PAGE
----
Myths vs. Facts: Making Sense of COVID-19 Vaccine Misinformation

Original article from The Brink

When so much wrong information is readily available, convincing people to get vaccinated has proven to be a huge challenge

Myth: pronounced mith; noun; definition: a widely held but false belief or idea; synonyms: misconception, fallacy, fantasy, fiction.

Among the many reasons COVID-19 vaccination rates in the United States peaked earlier than experts hoped—then, rather than crescendoing into the summer months, began trending downward—are myths that took hold among the unvaccinated and solidified as their reasons not to get the shots. The vaccine will make women sterile; the vaccines are too new; the shots have a microchip in them; the vaccine itself will give me COVID; I’m immune because I had COVID; breakthrough cases prove vaccines are useless.

There are more. And none of them are true.

But no matter how convincing and irrefutable the science and the data about the COVID-19 vaccines are, misinformation spreads so easily and quickly—largely through social media networks—that it has become a major barrier stopping the United States from reaching higher levels of vaccination (190 million people, or 57 percent of Americans, have received at least one shot) that would bring us closer to herd immunity.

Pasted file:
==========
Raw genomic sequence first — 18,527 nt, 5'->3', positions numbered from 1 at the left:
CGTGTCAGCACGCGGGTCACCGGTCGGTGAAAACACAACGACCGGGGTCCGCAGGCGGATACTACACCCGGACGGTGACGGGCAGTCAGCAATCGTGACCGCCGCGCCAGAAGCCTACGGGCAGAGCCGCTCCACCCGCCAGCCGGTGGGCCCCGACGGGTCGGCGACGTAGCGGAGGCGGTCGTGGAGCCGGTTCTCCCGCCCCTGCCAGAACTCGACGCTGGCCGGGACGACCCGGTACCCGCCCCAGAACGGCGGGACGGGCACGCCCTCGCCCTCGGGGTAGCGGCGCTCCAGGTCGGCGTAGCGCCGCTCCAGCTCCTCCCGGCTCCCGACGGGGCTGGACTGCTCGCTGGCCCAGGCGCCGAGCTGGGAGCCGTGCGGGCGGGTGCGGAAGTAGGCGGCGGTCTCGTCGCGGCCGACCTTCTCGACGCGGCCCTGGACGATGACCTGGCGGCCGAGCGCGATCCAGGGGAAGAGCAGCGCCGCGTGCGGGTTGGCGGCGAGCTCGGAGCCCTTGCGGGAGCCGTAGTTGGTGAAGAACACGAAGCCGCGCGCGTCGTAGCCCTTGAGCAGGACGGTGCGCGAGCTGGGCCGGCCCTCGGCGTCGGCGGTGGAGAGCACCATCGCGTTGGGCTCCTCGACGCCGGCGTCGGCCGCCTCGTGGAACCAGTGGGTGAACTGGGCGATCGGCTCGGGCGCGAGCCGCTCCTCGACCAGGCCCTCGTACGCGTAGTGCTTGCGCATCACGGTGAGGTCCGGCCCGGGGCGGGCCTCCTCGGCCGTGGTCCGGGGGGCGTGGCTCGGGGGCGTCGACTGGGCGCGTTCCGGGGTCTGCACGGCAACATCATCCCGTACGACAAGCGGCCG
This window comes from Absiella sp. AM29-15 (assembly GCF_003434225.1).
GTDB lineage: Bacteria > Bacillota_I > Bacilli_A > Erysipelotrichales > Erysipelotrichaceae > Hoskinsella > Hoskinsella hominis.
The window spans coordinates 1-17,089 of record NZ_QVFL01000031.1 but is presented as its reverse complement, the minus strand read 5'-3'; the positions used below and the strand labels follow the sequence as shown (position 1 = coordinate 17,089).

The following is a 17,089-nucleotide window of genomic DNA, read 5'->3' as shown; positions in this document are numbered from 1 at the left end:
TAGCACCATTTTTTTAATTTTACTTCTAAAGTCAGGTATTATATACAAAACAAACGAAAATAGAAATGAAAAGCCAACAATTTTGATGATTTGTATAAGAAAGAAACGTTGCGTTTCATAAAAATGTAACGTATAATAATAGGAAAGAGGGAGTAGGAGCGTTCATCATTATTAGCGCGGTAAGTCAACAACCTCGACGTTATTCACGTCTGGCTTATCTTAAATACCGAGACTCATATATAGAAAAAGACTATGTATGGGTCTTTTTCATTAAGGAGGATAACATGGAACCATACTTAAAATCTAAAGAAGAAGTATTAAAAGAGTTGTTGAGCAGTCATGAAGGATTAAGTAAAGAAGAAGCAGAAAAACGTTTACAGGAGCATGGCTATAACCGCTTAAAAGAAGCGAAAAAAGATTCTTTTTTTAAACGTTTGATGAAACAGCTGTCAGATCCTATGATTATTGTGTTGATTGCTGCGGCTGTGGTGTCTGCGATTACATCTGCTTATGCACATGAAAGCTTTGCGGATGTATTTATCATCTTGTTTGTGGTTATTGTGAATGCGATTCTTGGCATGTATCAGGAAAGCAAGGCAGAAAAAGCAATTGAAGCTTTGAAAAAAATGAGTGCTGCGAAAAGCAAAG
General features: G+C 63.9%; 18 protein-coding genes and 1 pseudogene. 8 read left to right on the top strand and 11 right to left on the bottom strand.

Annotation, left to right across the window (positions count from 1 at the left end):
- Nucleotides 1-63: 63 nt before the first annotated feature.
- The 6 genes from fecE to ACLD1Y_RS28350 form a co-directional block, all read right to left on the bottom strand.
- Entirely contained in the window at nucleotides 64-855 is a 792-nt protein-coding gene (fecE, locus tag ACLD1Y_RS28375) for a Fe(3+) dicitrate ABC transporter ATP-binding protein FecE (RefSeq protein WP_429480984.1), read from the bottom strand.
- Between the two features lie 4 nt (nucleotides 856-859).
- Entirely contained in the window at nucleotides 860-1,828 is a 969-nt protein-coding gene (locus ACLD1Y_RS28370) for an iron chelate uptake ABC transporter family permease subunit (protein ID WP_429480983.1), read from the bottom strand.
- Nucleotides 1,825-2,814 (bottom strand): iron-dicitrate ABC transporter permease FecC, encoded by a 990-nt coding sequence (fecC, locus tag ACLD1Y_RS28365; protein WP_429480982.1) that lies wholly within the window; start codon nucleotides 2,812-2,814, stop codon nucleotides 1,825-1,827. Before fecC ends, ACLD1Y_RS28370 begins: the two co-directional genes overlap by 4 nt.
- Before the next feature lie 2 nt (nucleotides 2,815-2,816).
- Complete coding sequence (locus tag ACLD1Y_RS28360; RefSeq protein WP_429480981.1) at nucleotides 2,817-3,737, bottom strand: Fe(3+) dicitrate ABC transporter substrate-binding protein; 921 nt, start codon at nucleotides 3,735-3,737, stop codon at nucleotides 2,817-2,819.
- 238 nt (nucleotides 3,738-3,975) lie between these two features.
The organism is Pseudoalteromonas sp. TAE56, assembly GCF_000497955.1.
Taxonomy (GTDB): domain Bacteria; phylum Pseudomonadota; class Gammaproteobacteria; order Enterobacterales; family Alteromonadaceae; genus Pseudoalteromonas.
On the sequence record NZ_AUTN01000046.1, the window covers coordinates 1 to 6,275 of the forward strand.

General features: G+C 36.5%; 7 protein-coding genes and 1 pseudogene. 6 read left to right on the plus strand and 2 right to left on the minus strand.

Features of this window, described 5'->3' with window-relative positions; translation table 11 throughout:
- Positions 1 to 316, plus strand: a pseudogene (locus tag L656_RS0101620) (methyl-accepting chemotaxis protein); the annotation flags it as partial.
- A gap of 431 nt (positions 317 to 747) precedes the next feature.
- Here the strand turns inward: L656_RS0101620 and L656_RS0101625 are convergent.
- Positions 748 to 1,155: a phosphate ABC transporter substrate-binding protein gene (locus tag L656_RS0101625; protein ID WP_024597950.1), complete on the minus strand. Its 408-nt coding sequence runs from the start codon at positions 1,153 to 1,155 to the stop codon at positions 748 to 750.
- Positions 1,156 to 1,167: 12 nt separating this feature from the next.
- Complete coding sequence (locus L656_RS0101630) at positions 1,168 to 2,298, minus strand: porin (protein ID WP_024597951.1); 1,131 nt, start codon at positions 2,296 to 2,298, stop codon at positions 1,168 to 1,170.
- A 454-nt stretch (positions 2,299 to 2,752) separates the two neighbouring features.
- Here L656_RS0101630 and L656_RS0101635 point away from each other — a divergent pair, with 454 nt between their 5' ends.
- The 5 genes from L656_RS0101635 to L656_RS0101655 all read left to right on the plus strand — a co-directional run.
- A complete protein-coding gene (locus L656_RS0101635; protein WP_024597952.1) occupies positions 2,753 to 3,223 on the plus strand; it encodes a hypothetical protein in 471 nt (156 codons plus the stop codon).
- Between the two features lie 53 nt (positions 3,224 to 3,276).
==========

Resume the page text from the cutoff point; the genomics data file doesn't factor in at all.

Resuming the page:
So let’s cut to the chase. Myth vs. Fact. The Brink took some of the most widespread myths to two leading infectious disease experts, Davidson Hamer, a faculty member of BU’s School of Public Health, School of Medicine, and National Emerging Infectious Diseases Laboratories, and Sabrina Assoumou, a BU School of Medicine assistant professor of medicine and of infectious diseases and a Boston Medical Center physician.

If these two experts encountered someone on the street who cited one of these myths as their reason not to get vaccinated, this is what they would say to them. To provide extra context, we include one more fact.

Click to Read Full Article in The Brink